Give your new puppy the gift of future health and proper growth by following these four principles.
When your puppy was weaned from his perfect diet of mother’s milk, the responsibility for fulfilling his nutritional needs fell to you. Give your new friend the gift of future health and proper growth by feeding him exactly the way he needs to be fed. To do this, you need to know four basic principles of puppy nutrition:
1. Puppy food by any other name could be the same.
A good growth formula doesn’t have to come in a bag labeled “Puppy Food,” although foods marketed for puppies are fine. “One of the myths is that puppies require [nutrients] adults don’t,” said Dan Carey, DVM, director of technical communications and a nutrition scientist at the Iams Co. “Puppies need all the same things adults need; they just have higher calorie requirements and, in the case of large dogs, lower calcium requirements.” Many foods are not only adequate but excellent for puppies as long as they have been tested for growth, he said, recommending that owners look on the package near the guaranteed analysis statement for information about the food being found “adequate for growth” or adequate for all life stages.
2. Do a balancing act.
The proper balance of nutrients is the most crucial aspect of a puppy’s diet, which is why supplementation (with multivitamins, extra calcium, or the latest popular vitamin or mineral) should be followed only when recommended by your veterinarian for a specific medical condition. Excessive table scraps and homemade diets can also upset this balance.
3. Understand less is more, more or less!
Puppies need to eat far more calories per pound than an adult dog at least three times as much as an adult of the same weight. They also need to eat more frequently at least three times per day up to 16 weeks of age. Getting enough food is a challenge for some puppies. Others would eat all day long if given the chance, and obesity or a too-quick growth rate would result.
What’s a new puppy owner to do? “The food guide on the dog food bag is a good starting point because those amounts have been carefully researched,” Carey said. “Then experiment, slowly increasing the amount of food as your puppy grows.” (Remember suggested amounts are for an entire day. Divide by three for single-feeding amounts.) Guidelines on the bag are only guidelines, however. “That’s just a starting point,” said Quinton R. Rogers, Ph. D., and a companion animal nutritionist at the University of California, Davis. “You need to experiment. Feel their ribs. If you can feel them very easily, the puppy is too thin. If you can’t feel them, your puppy is too fat.”
The size of your puppy will be as an adult adds another important consideration. If you have a small breed, a dog that will be 20 pounds or less as an adult, every bite counts. “Little puppies need a very dense, high-energy food,” Carey said. Small breeds have faster metabolisms than other puppies, so they need to be fed even more often — four times a day if possible.
The latest research in puppy nutrition has focused on large and giant breeds, dogs that will be 65 pounds or larger as adults. According to a study by Richard Kealy, Ph.D., a nutrition scientist at Ralston Purina Co. limiting food consumption in puppies resulted in a significant decrease in the incidence of hip dysplasia later in life, and quick growth rates in large breeds due to excessive calorie consumption produced weaker, more porous skeletons. The Iams Co. and others have researched excess calcium in the diets of large and giant breeds resulting in bone problems, too.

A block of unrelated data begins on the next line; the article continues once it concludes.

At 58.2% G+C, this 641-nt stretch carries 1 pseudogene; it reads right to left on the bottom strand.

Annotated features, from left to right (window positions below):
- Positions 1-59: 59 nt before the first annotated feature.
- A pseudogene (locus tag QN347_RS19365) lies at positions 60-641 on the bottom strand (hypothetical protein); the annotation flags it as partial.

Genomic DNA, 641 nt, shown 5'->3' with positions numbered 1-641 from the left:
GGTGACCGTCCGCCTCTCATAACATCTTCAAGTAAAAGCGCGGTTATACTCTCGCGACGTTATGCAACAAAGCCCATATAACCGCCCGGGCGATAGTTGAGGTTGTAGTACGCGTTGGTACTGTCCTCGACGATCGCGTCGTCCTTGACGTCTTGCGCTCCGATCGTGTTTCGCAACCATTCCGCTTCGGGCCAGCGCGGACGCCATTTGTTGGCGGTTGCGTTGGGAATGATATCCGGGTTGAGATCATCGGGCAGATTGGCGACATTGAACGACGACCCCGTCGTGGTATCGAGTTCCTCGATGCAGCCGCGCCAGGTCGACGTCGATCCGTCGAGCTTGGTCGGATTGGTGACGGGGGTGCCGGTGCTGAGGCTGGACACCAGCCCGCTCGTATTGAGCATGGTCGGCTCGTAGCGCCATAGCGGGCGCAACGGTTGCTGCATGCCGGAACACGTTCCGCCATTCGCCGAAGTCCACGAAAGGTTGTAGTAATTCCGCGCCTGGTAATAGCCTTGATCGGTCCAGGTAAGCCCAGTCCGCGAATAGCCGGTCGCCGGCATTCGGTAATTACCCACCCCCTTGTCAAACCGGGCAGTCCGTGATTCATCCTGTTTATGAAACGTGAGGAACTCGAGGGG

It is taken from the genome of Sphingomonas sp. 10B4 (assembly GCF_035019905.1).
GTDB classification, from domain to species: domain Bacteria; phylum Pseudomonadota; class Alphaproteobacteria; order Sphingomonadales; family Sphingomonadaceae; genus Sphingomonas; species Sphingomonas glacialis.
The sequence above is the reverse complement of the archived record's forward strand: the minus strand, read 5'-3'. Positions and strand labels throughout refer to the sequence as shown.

How much should you feed your large-breed pup? Just enough to maintain a slim, hourglass shape when viewed from above, Kealy said.
Afraid your giant breed won’t reach its potential? Don’t worry. “It’s not true that underfeeding will restrict growth,” Rogers said, explaining growth will be slower, but genetics, not diet, determines ultimate size. “In any species, we don’t know if maximum growth is ever good, and in several species, it has been proven that restricted growth extends life span and improves health.”
4. Play switcheroo.
You may have heard you should never switch your dog’s food because of the risk of stomach distress or that you should never feed table scraps. Not true, Rogers said. “You shouldn’t feed more than 10 percent of your dog’s calories as scraps or treats, but don’t worry about occasionally offering healthy table scraps.”
Rogers suggested rotating commercial foods. “With the uncertainty of not yet knowing all the information about canine nutrition, switching dog foods every so often among those that are well tested is probably a good idea. You’ll be sure to get a variety of ingredients and not overdo any one nutrient, either.”
Once you’ve found a quality food that meets all your dog’s nutritional requirements, there’s no need to vary brands, Carey said. “If a food has been tested and proved adequate for growth and your dog does well on that food, there is no reason to feed it anything else.” Pick the approach that works for you and your puppy. If you do vary foods, watch fat content. It can vary from 8 percent up to 21 percent in some premium brands.
Knowing the basics of puppy nutrition helps you be the best puppy companion you can be. Give yours the right amount of balanced food, add a little variety, and monitor your pup to make sure it thrives. And don’t forget the most important nutrient of all, the one your puppy can’t get too much love!